On the morning of Aug. 22, just hours after learning that he’d finished as runner-up to Mark Gordon in the Republican Party’s gubernatorial primary race, Foster Friess sent out an email to the other GOP candidates who came up short.
In the message, obtained by the publication WyoFile, Friess pitched two ideas for how the candidates could “increase our chances of getting a conservative elected as governor four years from now.”
One of the conservative financier’s ideas was for Wyoming to host a runoff election, where the top two vote-getters, regardless of party, advance to the general election. We think that idea is worth considering, but it would represent a fairly dramatic shift in Wyoming’s politics and elections.
Friess’ other suggestion was much simpler: to restrict voters’ abilities to switch parties.
It’s something of an open secret that some Democrats become Republicans on primary election day — just long enough to vote in the Republican election. While motivations differ, that’s generally because they’re either dissatisfied with the slim pickings on the Dem ballot and/or they want to alter the slate of candidates, since the Republican contenders tend to go on to win in the general election.
Many conservatives are convinced that these crossover voters propelled Gordon (who received 38,951 votes) to victory over Friess (29,842 votes). Their case was certainly bolstered by a group that called itself “Switch for Wyoming,” which urged voters to cast votes for the more “moderate” Gordon.
“It seems like the Democrats have figured out this party switch deal to their advantage,” Friess wrote in the email to his fellow candidates, adding that, “the Democrats have been able to control our elections with putting on a Republican coat.”
Friess later threw his support behind Gordon, but when the Wyoming Legislature convenes early next year, you can count on a serious push by some Republican lawmakers and activists to try limiting the times that voters can switch parties.
There are certainly reasonable arguments to be made for prohibiting people from being a Republican for one day a year. While perfectly legal, the practice does seem a little disingenuous.
But in our minds, there’s one compelling reason to continue allowing people to switch parties up through election day: It makes it easy for Wyoming residents to cast their ballot for the candidate of their choice, regardless of that candidate’s party.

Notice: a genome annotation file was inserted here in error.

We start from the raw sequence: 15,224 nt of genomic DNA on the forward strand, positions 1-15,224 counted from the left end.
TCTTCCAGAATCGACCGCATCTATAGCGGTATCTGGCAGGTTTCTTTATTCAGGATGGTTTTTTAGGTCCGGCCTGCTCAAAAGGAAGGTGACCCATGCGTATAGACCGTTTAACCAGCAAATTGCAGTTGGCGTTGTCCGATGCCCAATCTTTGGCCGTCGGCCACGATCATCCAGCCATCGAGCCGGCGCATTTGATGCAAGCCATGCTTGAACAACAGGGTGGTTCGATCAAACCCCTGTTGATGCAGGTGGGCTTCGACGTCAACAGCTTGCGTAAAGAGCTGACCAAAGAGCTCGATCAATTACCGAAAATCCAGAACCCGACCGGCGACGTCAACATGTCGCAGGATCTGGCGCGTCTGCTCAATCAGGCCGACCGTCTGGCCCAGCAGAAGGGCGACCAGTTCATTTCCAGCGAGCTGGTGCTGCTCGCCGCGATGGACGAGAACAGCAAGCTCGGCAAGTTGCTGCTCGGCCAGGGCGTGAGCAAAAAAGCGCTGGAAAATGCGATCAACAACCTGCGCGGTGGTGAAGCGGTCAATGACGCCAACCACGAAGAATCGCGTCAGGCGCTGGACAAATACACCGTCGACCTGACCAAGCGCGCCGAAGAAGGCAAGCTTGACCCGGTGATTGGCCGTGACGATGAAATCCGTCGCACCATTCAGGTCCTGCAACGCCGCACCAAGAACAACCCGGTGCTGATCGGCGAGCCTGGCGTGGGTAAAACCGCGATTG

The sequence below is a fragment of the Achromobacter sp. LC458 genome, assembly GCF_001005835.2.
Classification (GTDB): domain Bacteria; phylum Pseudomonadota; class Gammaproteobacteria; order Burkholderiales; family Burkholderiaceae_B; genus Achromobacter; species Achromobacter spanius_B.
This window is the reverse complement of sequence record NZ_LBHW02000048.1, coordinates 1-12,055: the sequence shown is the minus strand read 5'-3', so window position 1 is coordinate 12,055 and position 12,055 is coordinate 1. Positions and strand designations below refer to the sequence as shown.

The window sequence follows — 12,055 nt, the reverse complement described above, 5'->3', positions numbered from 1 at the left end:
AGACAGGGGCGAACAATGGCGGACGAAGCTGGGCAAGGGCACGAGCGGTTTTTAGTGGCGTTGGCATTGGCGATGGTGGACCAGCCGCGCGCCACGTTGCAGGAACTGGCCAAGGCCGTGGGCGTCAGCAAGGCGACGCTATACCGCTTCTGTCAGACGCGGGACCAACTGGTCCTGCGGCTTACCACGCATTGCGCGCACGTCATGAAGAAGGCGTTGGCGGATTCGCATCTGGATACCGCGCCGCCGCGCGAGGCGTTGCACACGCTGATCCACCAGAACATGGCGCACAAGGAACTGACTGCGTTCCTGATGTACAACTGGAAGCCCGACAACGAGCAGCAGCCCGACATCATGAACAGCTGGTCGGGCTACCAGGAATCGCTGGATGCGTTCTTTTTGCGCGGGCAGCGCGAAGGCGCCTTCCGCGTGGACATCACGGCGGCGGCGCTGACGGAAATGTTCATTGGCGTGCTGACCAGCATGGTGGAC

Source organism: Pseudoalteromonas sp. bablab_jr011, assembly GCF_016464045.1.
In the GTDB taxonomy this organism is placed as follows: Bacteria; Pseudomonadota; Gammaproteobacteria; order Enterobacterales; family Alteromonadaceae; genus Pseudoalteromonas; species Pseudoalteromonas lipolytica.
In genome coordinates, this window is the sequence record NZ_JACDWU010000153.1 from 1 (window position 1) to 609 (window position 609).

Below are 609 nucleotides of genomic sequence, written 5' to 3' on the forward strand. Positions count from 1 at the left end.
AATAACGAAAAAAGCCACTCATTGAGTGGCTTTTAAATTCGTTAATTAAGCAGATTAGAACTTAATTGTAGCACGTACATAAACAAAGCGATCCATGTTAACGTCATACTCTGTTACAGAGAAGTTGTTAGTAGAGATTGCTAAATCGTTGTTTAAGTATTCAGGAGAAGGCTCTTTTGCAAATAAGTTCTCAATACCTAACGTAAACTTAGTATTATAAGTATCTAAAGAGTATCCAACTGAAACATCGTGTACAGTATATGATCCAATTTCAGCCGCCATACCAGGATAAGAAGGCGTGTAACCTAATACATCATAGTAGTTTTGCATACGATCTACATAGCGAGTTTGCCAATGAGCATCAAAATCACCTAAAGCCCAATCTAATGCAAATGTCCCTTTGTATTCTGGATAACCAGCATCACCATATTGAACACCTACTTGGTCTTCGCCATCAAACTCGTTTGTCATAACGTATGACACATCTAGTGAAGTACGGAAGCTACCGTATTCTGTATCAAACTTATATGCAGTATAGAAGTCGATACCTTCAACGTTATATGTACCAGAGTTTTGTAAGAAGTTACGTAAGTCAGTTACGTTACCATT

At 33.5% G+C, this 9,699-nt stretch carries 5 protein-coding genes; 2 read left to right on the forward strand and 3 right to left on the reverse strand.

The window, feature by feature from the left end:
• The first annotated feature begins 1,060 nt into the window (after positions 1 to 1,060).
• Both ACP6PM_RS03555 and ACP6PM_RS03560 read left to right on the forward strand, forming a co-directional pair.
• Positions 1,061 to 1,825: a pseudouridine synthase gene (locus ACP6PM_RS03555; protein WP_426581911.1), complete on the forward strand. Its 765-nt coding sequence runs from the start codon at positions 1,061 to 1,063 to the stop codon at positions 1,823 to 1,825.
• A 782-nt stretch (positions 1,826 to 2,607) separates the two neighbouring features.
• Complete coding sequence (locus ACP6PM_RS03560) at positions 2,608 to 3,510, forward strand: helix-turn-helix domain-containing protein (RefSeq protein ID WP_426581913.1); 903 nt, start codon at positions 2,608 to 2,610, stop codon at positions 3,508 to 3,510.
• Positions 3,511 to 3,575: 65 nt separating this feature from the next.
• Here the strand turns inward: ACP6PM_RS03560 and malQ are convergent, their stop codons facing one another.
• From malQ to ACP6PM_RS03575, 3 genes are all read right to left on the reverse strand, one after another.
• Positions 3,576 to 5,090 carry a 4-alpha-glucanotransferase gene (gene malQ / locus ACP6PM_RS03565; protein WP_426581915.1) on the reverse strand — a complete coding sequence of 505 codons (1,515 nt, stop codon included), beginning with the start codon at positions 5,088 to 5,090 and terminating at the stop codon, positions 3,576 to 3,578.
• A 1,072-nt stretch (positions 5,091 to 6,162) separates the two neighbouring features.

We firmly believe that strong voter participation is key to keeping our government vibrant; as a general rule, the more people who are engaged and voting, the better off we are.
In contrast, a crackdown on party-switching would restrict Wyoming citizens’ ability to register and vote — and undoubtedly drive down participation. In fact, that appears to be a primary goal behind the suggestion.
There’s little evidence to support the idea that Gordon won because of some “Blue wave” in his favor. But let’s pretend for a moment that a ban on last-minute party changes would have cost Gordon 9,100 votes and given Friess the win in the primary election. That would have made Friess the primary victor — and, in this heavily Republican state, likely the eventual governor — with less than 29,900 votes; that’s only about 6.7 percent of Wyoming’s adult population. To put that vote total in context, it means that, statistically, you would have to poll about 15 Wyomingites before finding someone who voted for Friess. Gordon’s numbers weren’t much better, as he received 8.8 percent of the voting age population, which is about one in 11.
The vote totals were low, in part, because there were six different candidates, but can anyone argue with a straight face that it would be a good idea to drive those numbers even lower?
It’s convenient for losing candidates to find someone or something to blame for their defeat: Russians, illegal aliens, a teacher’s union or Democrats in Republican clothing.
But inside the voting booth, people choose their candidates for many different reasons. While some Democrats undoubtedly switched over to vote for Gordon, we’re certain that some of the Wyomingites who became Republicans last month cast their ballots for Friess. It’s simply a bad idea to try limiting voters’ options.
If you really want to make a difference, you’re better off convincing like-minded friends and neighbors to get out and vote, rather than brainstorming ways to take ballots out of the hands of your political opponents. Driving participation up instead of down still helps your particular candidate, but it also helps our country, too.
We hope more candidates and voters take that approach to our coming elections.